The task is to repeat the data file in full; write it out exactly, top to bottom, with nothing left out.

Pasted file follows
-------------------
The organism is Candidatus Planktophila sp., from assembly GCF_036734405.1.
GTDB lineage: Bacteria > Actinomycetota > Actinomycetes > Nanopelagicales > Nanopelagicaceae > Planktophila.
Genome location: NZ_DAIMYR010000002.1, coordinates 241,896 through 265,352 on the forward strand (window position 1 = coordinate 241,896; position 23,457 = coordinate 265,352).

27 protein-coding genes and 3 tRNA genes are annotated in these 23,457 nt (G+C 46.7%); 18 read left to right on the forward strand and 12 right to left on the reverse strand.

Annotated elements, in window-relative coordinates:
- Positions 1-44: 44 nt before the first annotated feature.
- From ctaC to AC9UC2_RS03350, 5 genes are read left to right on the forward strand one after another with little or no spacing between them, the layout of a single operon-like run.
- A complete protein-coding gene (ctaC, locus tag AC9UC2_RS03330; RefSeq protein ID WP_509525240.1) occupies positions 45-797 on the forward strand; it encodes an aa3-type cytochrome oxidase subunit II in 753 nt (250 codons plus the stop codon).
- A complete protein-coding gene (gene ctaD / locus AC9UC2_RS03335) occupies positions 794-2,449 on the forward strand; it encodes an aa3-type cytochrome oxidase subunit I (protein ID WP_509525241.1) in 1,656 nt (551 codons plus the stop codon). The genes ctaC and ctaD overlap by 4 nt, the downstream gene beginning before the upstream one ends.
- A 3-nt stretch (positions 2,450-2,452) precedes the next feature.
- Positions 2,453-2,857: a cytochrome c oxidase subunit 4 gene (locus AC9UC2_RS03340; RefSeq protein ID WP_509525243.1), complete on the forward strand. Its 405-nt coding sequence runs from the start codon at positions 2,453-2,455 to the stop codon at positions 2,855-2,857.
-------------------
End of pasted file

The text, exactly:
The organism is Candidatus Planktophila sp., from assembly GCF_036734405.1.
GTDB lineage: Bacteria > Actinomycetota > Actinomycetes > Nanopelagicales > Nanopelagicaceae > Planktophila.
Genome location: NZ_DAIMYR010000002.1, coordinates 241,896 through 265,352 on the forward strand (window position 1 = coordinate 241,896; position 23,457 = coordinate 265,352).

27 protein-coding genes and 3 tRNA genes are annotated in these 23,457 nt (G+C 46.7%); 18 read left to right on the forward strand and 12 right to left on the reverse strand.

Annotated elements, in window-relative coordinates:
- Positions 1-44: 44 nt before the first annotated feature.
- From ctaC to AC9UC2_RS03350, 5 genes are read left to right on the forward strand one after another with little or no spacing between them, the layout of a single operon-like run.
- A complete protein-coding gene (ctaC, locus tag AC9UC2_RS03330; RefSeq protein ID WP_509525240.1) occupies positions 45-797 on the forward strand; it encodes an aa3-type cytochrome oxidase subunit II in 753 nt (250 codons plus the stop codon).
- A complete protein-coding gene (gene ctaD / locus AC9UC2_RS03335) occupies positions 794-2,449 on the forward strand; it encodes an aa3-type cytochrome oxidase subunit I (protein ID WP_509525241.1) in 1,656 nt (551 codons plus the stop codon). The genes ctaC and ctaD overlap by 4 nt, the downstream gene beginning before the upstream one ends.
- A 3-nt stretch (positions 2,450-2,452) precedes the next feature.
- Positions 2,453-2,857: a cytochrome c oxidase subunit 4 gene (locus AC9UC2_RS03340; RefSeq protein ID WP_509525243.1), complete on the forward strand. Its 405-nt coding sequence runs from the start codon at positions 2,453-2,455 to the stop codon at positions 2,855-2,857.